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Town, Southgate developer reach agreement

Compromise means completion of neighborhood

Ingrid Mezo
The Gazette

(3/23) Safety problems in Emmitsburg’s Southgate community may soon be resolved, thanks to a compromise reached during a town meeting Monday between the town and the community’s developer.

Emmitsburg officials voted unanimously in favor of allowing Southgate developer Tom Carolan to use a bond instead of a letter of credit for stormwater management, sediment and erosion control and improvements in Southgate.

Carolan agreed to put up a $300,000 bond for the $210,000 letters of credit on the community so that he can complete all development there while leaving 11 lots unfinished, according to Town Manager Dave Haller.

‘‘The streets will be paved, the sidewalks will be completed and the people living there now will be living in a basically completed community rather than a community under construction,” Haller said.

Concerned about sending the wrong message for future development in the town, Commissioner Chris Staiger pointed out that the compromise was an ‘‘isolated situation.” It was based on a consent order the town signed with the Maryland Department of the Environment, which effectively restricts the number of permits the town can grant to 20 each year.

‘‘This is an opportunity to improve the quality of life of the residents there,” Staiger said. ‘‘Our intent is not to view bonds as acceptable in lieu of a letter of credit.”

The basic difference between a bond and a letter of credit, according to Haller, is that in many cases in order to get bond money released if the guarantor does not adequately complete the work, the town would have to take him to court to get the money. Such cases are generally resolved in a 20-minute hearing. In the case of a letter of credit, the town would just have to say the work was not completed to their satisfaction to get the money, and the guarantor would have to take the town to court if he disagreed.

Without the compromise, residents in the 35-home community may have had to wait up to three more years before the 11 remaining lots in the community were completed. In the meantime they would have also had to wait for their street level to be brought up to the sewer level, the stormwater management pond to be completed and inspected by Frederick County and other community features to be completed.

Southgate residents in August had asked town officials to find a faster way to get their 35-home community completed, citing numerous safety concerns. Many of the residents there have young children. Because the street has not been finished up to the sewer level, manholes jut out in the road, which means the town won’t come through the development with a plow during winter snowstorms, for fear of damaging their equipment, Southgate resident Stephanie Washek said in an August interview.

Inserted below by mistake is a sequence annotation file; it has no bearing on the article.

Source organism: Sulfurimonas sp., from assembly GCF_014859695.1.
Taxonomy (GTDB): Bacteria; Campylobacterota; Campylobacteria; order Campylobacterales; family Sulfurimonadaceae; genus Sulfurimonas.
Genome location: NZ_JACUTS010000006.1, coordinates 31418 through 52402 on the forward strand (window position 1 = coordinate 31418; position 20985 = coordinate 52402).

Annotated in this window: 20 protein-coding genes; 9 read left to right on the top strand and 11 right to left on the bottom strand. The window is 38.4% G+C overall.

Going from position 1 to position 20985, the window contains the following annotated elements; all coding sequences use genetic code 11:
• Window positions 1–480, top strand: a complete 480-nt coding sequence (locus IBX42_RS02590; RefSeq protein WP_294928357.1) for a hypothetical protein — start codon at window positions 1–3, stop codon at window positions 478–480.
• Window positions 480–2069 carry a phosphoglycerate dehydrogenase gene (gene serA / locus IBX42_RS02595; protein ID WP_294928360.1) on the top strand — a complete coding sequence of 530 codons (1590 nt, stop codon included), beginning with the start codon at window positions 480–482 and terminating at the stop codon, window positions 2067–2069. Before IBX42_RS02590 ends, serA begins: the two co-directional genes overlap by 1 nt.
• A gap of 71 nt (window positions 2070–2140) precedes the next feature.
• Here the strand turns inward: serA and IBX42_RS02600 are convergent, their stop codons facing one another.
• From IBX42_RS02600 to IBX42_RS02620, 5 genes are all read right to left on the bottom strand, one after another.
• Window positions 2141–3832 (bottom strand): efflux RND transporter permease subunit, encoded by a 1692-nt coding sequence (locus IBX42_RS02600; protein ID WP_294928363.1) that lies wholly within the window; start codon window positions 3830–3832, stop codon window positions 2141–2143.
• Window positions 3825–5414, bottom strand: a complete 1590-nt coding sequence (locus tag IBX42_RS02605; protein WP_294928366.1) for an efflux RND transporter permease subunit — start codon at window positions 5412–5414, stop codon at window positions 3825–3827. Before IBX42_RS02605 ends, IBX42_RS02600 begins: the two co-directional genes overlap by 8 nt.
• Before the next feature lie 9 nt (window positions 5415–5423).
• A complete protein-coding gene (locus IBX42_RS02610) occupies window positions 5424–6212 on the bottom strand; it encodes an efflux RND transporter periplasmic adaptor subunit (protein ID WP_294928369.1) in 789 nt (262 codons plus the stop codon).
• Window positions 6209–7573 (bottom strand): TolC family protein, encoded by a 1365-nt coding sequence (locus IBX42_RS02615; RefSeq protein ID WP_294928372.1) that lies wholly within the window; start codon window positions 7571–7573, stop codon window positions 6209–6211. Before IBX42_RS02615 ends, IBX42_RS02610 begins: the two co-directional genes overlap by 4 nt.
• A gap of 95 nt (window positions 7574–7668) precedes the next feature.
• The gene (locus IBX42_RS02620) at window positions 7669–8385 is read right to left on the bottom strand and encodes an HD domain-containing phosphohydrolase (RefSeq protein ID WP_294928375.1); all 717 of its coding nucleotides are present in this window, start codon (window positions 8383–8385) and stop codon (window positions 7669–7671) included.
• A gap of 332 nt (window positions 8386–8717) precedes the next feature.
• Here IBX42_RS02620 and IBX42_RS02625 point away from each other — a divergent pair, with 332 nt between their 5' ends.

Resident Karen Cranston told town officials in August that a deep stormwater management pond in the community is surrounded by a flimsy fence that she could push over with minimal effort. The fence leans inward in some places, and the ground at the top of the pond where the fence sits is starting to erode. The neighborhood children could easily fall in and drown, she said.

‘‘There is sediment like quicksand at the bottom,” Cranston said. ‘‘There are spots big enough that my youngest son could crawl under them, and the county inspector can’t do anything until all the work is done.”

From a safety standpoint, and a mother’s point of view, the development leaves a lot to be desired, Cranston said.

‘‘My kid will get into anything,” Cranston said. ‘‘Our kids want to come down here to see the frogs, and it’s not safe for the kids.”

Southgate Homeowner’s Association president Steve Schaller thanked town officials this week for reaching a compromise with Carolan to address safety concerns sooner rather than later.

‘‘Universally, we’re all in favor of this agreement,” Schaller told town officials. ‘‘But we do have some concerns, especially with the stormwater management. We want to make sure it gets fully inspected.”

Haller told officials that town staff would involve Schaller in the walkthroughs during the inspection process.

Carolan, who at one point had threatened to sue the town if it did not grant him the 11 remaining lots in September, said he was satisfied with the agreement.

‘‘I think it’s a fair compromise,” Carolan said in a phone interview Tueday. ‘‘This kind of gives me a little relief because as a business man this certainly has caused me a great hardship.”

Carolan said he would begin working on the improvements as soon as all the paperwork was in order and contractors to do the job could be scheduled. The work could begin in the next two months, he said.

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